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Proposal Assignment

What is a Proposal? Quite simply, a proposal is a persuasive


document that sells the idea or service you are proposing.
Proposals may be unsolicited or requested (i.e., a RfP – Request
for Proposal), internal or external.

A good technical writer knows the characteristics of a


persuasive proposal:

• Summarize your proposal [the abstract] briefly but


completely; we are a nation of “skimmers,” not readers;
• Organize your proposal clearly (use a Table of Contents),
and if you’re using more than five visuals, include a List of Illustrations or Figures. Unless
instructed otherwise—include the following elements:

1. Cover letter – letter of transmittal (this is separate from the proposal)


1. Why you are writing
2. What you are writing about (subject of the proposal)
3. What exactly of importance is within the proposal
4. What you plan to do next as follow-up
5. When the action should occur
6. Why that date is important

In the proposal itself:


2. Title page
1. Title of proposal
2. Name of company, writer, writers, submitting proposal
3. Date on which the proposal was completed
3. Table of contents
1. Provide complete, clear listing of contents
2. Gear your TOC to meet the needs of different audiences
4. List of illustrations
1. Include below the TOC or on a separate page
2. Provide enough detail so that the reader can determine the content
of each illustration or figure
5. Abstract (or summary)
1. Limit your abstract to three to ten sentences
2. Briefly focus on the 1) problem necessitating the proposal, b) your
suggested solution, and 3) the benefits derived when your proposal is
implemented
6. Introduction (Purpose and Problem)
1. Purpose – in one to three sentences, tell your readers the reason for
your proposal (explain why you are writing and what you hope to achieve);
2. Problem
1. Highlight the importance of your proposal.
2. Clearly state the problem (and reveal your knowledge of the
situation)
3. Note: Spend more time explaining the problem than on
stating the proposal’s purpose.
7. Discussion (the body of the proposal)
o Sell your product, service, or suggested solution.

Dr. Kristi Siegel 1 23 February 2011


o Provide any or all of the following components:
1. Analyses
2. Technical descriptions of mechanisms, tools, facilities, or
products
3. Technical instructions
4. Options
5. Managerial chains of command (organizational charts)
6. Biographical sketches of personnel
7. Corporate and/or employee credentials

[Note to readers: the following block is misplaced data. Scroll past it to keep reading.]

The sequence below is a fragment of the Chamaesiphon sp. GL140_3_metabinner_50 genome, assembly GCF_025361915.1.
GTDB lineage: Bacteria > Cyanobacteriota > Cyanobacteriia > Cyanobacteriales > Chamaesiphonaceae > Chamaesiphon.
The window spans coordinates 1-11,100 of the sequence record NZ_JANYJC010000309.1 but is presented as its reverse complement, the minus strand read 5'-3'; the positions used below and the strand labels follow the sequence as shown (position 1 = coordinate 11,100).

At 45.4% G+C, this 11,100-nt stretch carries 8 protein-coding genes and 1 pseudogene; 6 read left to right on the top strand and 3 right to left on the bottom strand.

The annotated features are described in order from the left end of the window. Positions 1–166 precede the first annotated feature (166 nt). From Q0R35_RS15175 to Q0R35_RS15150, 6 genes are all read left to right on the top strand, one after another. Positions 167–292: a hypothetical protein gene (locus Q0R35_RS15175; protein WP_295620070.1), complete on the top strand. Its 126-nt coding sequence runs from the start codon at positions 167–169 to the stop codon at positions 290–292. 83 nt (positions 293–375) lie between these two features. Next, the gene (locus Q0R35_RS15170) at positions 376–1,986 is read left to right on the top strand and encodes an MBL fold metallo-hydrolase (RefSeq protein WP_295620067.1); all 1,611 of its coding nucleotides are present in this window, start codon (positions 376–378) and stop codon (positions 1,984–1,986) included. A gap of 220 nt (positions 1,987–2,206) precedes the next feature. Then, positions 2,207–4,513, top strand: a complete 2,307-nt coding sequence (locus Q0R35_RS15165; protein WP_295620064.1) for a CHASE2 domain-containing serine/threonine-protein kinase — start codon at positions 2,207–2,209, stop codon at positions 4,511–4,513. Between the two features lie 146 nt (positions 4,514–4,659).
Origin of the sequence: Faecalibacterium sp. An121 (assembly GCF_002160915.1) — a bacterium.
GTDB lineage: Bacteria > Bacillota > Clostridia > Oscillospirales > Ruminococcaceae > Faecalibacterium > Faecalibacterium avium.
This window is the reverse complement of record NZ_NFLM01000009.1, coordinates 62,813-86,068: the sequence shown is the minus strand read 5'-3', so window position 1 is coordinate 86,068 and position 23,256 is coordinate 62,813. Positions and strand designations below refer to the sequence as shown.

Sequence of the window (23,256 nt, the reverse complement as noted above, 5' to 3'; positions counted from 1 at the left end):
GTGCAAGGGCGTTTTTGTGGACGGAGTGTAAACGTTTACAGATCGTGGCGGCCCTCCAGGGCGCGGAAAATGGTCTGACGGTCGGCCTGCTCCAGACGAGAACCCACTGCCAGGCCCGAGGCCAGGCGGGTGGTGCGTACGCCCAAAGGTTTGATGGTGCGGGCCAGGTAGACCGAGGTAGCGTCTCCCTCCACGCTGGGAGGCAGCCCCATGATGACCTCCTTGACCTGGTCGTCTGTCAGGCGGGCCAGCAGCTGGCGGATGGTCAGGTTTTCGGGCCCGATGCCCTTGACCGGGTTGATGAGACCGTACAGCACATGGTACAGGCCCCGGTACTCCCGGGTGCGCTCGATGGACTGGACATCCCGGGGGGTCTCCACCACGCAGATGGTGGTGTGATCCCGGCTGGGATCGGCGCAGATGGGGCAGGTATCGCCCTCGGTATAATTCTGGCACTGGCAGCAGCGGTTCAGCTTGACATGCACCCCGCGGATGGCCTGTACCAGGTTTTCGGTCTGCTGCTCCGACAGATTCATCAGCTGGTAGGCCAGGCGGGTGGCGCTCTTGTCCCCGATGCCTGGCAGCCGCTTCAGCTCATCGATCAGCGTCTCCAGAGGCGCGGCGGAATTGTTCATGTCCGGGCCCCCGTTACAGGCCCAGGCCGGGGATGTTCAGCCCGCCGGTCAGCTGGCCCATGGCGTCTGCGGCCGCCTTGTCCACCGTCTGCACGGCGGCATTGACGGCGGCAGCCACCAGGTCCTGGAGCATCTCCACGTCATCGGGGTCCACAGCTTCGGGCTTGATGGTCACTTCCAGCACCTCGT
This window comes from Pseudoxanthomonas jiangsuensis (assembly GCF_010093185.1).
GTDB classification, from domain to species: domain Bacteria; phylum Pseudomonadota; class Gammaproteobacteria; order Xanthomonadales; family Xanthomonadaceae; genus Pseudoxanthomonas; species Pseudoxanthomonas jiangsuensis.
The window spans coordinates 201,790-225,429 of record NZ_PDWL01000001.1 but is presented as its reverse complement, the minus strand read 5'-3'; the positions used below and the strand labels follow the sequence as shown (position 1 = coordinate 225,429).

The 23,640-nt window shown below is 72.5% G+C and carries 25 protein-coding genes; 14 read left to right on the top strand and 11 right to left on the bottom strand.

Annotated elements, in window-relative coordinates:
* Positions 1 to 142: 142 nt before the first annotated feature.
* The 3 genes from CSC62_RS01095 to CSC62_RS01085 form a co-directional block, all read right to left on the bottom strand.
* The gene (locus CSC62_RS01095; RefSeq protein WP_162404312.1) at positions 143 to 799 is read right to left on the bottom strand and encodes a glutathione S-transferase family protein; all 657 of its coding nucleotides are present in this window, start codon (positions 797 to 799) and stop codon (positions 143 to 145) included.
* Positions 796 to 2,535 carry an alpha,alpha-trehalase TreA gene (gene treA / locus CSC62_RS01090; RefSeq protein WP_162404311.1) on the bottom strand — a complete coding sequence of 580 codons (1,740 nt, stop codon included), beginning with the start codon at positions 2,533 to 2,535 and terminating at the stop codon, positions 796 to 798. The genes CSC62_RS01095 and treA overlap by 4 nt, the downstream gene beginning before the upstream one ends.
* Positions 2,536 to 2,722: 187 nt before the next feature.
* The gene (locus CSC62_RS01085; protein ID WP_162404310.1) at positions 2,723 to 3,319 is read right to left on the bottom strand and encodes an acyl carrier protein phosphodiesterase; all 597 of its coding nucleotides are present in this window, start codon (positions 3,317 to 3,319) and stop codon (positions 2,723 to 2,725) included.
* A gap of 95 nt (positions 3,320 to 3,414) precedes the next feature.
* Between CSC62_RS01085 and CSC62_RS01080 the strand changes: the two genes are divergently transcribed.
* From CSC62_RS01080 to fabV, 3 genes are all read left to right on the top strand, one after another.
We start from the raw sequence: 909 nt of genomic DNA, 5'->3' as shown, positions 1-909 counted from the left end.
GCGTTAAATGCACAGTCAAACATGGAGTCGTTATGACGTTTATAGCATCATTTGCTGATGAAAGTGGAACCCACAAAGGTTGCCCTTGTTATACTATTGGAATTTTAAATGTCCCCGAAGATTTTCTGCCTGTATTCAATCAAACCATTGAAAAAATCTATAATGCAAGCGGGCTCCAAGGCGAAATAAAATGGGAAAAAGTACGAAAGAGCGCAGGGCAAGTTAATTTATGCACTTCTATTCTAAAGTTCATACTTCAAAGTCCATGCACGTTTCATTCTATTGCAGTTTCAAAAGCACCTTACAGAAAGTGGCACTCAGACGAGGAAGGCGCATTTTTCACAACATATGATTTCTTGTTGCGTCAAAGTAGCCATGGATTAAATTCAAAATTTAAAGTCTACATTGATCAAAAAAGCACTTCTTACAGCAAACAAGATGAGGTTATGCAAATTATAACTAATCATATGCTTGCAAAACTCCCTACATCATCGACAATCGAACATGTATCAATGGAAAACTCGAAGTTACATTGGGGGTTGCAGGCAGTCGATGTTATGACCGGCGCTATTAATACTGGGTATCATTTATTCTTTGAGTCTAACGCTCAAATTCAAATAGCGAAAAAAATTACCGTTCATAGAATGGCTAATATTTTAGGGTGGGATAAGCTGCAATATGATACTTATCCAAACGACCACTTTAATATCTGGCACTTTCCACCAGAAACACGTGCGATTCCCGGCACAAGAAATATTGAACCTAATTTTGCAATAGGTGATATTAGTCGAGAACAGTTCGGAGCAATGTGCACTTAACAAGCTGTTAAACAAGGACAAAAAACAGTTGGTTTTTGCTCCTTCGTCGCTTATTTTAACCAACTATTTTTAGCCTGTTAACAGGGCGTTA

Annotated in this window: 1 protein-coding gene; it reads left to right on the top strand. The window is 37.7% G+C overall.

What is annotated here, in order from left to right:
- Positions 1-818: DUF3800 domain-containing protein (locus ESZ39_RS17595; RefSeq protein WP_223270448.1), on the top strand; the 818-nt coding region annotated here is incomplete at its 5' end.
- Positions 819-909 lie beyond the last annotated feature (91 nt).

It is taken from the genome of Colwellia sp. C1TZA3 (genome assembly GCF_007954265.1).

8. Schedules
9. Cost charts
8. Conclusion/recommendation
o Sum up your proposal and provide a sense of closure
o If appropriate restate the problem, your solution, and the probable
benefits
9. Glossary
o In a proposal going to a multi-level audience, provide a glossary that
explains any technical terms you’ve included
o Make sure your glossary is in alphabetical order and is easy to read
10. Works cited page (if you’re documenting research)
o If you’ve used research materials, reference them here
o Make sure to use standard citation format consistently and
accurately (e.g., MLA citations)
11. Appendix
o Used to include additional information (e.g., surveys, previous report
findings, etc.)
o The information in an appendix should not be of primary importance
(if it is, it should be in the body of the proposal). The appendix is
designed for extra or supplementary information.
• If you’re given a format to follow (and you generally will) read and re-read the
instructions; follow the suggested format “to the letter”;
• Present the benefits of your proposal or solution;
• Anticipate the probable objections of your opponents.

Your Assignment:

• Write a formal proposal arguing the benefits of a website (intranet or internet) for your
company. Your primary audience will be the company president, Ms. Courtney Blair, who
does not see the need for the website. Other members of your audience will probably
include the Board of Directors, and other administrators and managers within the
company. Although your cover letter and proposal will be directed solely to Ms. Blair keep
the attitudes and interests of your entire audience in mind.

• Just what type of company you’re working for and what type of website you’re proposing
will be your choice. I’d like you to have some freedom in your website project.

• The website proposal will be due on __________ (and we will be working on the
proposals at least part of the time during class during the prior two weeks).

• Include all the formal elements of the proposal outlined above with the exception of items
you may not need, such as a List of Illustrations, Glossary, or Appendix. While I do not
expect (or want!) you to produce a 20-page proposal, try to make your proposal as
persuasive, believable, complete, and professional as possible. Your ability to

Dr. Kristi Siegel 2 23 February 2011


demonstrate that you can write an effective proposal can only enhance your career
options.

Your cover letter and proposal will be evaluated based on the following criteria:

1. Persuasiveness
2. Content
3. Design
4. Completeness
5. Clarity
6. Organization
7. Creativity

Cover letter and Website Proposal due:

Dr. Kristi Siegel 3 23 February 2011